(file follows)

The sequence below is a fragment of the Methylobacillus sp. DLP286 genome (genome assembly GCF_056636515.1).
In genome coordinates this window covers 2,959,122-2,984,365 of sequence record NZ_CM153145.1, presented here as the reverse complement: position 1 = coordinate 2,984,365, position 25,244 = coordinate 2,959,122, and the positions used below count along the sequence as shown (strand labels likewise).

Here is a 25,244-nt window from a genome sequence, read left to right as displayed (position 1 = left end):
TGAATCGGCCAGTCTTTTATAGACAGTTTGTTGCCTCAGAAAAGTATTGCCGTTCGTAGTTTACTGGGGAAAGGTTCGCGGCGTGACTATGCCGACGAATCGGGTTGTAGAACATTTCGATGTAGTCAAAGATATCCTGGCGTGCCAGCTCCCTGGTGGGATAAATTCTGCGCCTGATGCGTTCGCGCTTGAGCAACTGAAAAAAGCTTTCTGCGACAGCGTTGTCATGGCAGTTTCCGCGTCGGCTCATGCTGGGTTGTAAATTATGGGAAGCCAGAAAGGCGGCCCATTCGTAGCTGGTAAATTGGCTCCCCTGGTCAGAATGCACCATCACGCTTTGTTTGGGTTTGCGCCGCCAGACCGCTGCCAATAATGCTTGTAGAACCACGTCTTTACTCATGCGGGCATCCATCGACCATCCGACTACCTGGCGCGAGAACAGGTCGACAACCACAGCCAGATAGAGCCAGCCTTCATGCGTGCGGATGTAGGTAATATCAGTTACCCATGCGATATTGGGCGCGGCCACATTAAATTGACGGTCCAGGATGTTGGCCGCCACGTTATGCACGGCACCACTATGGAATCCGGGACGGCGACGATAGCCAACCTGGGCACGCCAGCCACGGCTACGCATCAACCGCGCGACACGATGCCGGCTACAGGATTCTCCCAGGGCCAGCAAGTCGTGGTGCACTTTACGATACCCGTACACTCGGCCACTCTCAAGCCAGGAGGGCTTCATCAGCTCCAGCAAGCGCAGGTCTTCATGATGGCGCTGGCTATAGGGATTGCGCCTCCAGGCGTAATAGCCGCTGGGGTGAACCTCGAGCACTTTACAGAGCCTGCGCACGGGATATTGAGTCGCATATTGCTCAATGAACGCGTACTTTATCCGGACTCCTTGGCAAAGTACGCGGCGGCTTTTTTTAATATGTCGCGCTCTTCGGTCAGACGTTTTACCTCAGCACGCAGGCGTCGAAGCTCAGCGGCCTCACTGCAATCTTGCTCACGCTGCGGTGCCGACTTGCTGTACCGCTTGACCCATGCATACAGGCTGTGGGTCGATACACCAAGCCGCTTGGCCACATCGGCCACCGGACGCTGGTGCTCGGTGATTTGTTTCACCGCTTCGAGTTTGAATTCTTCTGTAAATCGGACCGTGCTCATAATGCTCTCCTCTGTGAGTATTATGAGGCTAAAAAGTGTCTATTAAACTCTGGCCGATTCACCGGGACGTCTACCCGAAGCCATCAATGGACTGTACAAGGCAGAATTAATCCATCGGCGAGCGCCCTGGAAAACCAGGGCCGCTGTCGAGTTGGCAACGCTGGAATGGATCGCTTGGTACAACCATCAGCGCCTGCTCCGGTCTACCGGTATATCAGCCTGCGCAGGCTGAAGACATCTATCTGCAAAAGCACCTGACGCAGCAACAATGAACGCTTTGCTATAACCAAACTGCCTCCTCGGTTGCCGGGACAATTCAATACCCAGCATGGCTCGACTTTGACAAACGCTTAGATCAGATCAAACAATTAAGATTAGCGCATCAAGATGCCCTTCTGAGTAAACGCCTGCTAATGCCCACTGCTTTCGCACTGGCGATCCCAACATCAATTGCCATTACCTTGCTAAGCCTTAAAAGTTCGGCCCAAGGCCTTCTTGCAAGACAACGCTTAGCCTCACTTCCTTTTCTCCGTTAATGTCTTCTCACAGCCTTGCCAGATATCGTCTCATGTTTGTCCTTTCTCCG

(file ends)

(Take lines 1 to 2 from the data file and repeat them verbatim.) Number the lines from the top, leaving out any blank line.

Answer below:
The sequence below is a fragment of the Methylobacillus sp. DLP286 genome (genome assembly GCF_056636515.1).
In genome coordinates this window covers 2,959,122-2,984,365 of sequence record NZ_CM153145.1, presented here as the reverse complement: position 1 = coordinate 2,984,365, position 25,244 = coordinate 2,959,122, and the positions used below count along the sequence as shown (strand labels likewise).